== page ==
Interdisciplinarity · Medical DNA Nanotechnology · Electrosynbionics

Katherine Dunn

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Show Notes

Join the molpigs team for a discussion with Prof. Katherine Dunn from the University of Edinburgh about her work on using DNA nanotechnology for medical applications and her exciting new ideas regarding "electrosynbionics," using biological engineering to tackle hard problems in energy production and storage. She also discusses her experiences transitioning from terahertz spectroscopy to biophysics and the challenges in teaching and mentoring students to prepare them for a variety of career paths in today's interdisciplinary world.


After completing the four year MPhys course at Oxford and achieving a First, Katherine stayed on to carry out research for her DPhil, initially in the field of Terahertz Spectroscopy before switching fields to biological physics after 18 months. After her earning her PhD 2014, Katherine went to York to take up an appointment as a Research Associate in the Department of Electronic Engineering, working primarily on synthetic DNA nanomachines in the context of bioelectronic computing.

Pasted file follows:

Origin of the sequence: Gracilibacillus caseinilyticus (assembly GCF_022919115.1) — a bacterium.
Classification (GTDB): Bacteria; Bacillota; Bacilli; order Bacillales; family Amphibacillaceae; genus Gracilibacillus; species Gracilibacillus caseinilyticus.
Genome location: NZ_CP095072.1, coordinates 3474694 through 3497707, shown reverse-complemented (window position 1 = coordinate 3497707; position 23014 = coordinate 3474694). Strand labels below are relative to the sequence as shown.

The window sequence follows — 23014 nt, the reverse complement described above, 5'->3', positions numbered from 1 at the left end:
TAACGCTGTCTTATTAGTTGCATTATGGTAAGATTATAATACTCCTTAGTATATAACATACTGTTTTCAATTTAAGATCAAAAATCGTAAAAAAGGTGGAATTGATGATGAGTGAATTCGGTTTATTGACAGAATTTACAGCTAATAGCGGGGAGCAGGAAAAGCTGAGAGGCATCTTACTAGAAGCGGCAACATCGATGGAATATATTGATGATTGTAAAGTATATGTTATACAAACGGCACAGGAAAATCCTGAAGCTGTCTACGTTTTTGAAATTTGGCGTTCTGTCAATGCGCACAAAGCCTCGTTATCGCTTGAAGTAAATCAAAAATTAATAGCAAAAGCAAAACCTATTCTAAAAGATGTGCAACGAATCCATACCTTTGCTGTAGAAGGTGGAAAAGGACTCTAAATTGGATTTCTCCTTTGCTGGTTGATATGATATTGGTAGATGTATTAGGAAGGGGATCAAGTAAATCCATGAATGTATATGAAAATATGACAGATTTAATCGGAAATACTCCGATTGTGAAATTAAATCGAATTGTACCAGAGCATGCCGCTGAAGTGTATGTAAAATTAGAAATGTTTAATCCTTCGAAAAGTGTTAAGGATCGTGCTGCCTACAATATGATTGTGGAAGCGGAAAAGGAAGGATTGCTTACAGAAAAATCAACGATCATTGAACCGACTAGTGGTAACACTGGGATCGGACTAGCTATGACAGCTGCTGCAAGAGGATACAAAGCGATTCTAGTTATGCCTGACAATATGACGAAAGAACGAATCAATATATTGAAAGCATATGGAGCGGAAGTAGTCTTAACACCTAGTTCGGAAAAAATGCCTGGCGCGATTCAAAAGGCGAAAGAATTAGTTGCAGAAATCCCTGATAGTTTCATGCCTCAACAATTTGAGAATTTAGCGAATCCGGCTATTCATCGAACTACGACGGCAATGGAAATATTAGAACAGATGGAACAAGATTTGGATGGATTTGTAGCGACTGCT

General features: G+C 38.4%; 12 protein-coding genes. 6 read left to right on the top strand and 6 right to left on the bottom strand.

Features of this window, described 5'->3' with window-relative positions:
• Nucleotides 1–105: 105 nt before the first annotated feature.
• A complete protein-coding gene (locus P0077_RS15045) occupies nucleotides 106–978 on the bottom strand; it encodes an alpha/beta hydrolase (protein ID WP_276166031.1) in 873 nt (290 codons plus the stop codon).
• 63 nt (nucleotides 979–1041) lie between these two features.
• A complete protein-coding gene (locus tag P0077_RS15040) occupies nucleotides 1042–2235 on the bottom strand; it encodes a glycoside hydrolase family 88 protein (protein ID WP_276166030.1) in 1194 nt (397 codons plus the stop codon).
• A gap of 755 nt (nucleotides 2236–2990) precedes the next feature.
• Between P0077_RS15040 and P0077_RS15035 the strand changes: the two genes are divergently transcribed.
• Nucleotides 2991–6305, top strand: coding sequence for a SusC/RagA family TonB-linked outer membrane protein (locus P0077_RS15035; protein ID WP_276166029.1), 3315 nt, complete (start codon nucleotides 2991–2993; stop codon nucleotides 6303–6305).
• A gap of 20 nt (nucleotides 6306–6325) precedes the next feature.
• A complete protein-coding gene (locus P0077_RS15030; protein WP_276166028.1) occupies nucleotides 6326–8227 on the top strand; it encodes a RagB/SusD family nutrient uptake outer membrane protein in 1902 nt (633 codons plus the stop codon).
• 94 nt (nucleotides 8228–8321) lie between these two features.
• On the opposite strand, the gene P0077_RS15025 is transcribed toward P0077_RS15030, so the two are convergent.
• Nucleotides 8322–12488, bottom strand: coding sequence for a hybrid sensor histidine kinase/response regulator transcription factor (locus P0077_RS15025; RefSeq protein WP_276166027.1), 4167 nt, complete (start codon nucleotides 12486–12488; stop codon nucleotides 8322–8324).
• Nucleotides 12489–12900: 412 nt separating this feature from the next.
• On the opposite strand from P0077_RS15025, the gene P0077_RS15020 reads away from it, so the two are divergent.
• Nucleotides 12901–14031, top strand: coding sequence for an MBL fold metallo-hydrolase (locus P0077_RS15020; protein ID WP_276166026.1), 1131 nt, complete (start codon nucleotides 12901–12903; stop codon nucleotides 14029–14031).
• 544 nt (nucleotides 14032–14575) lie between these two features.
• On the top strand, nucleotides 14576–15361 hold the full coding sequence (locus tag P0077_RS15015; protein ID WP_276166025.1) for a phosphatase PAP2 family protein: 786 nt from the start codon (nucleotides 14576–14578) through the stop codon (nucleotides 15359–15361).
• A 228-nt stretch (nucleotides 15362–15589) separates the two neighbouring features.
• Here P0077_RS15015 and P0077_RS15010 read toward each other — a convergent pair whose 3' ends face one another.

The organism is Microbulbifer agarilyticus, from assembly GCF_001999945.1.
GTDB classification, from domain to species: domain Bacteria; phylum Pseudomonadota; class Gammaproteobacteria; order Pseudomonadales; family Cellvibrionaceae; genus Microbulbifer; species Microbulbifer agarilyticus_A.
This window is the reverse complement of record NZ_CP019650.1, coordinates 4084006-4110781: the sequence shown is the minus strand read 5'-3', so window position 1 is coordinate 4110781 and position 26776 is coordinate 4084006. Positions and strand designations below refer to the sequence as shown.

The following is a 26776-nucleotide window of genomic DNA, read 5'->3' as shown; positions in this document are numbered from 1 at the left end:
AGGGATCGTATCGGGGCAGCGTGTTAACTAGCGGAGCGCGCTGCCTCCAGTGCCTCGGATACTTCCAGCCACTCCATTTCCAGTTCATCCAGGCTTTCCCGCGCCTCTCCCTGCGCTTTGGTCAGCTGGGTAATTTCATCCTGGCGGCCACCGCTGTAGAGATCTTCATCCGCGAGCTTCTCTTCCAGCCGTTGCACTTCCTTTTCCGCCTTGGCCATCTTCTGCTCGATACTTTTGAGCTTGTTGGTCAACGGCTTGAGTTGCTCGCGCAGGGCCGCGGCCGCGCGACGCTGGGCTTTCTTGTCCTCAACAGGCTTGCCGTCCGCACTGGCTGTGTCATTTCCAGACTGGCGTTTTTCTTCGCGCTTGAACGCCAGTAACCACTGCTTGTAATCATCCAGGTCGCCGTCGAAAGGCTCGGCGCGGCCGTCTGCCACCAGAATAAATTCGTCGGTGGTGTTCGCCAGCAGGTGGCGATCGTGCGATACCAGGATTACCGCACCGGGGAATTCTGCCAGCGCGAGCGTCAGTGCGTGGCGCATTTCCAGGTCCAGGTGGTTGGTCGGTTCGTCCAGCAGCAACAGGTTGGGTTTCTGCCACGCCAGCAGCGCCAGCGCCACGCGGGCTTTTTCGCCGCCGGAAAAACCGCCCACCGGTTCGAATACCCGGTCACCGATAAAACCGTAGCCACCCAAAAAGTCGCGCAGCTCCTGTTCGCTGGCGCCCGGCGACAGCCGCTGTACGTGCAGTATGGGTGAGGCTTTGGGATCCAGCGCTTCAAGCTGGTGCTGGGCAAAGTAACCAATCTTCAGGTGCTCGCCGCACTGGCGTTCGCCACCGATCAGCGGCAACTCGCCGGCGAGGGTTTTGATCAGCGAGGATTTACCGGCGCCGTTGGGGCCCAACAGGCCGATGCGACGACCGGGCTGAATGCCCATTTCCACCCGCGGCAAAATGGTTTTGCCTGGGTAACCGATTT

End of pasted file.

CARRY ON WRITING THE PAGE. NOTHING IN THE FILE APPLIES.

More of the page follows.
She joined the School of Engineering at Edinburgh as a Lecturer in 2017 and has recently been promoted to senior lecturer affiliated with the discipline of Mechanical Engineering and a member of the Institute for Bioengineering, where she carries out research in the area of Synthetic Biology.

Katherine was named as one of the Top 50 Women in Engineering 2021 by the Women's Engineering Society. Shortly thereafter, she was elected a Fellow of the Institute of Physics and took up the role of Degree Programme Manager for Mechanical Engineering in February 2022.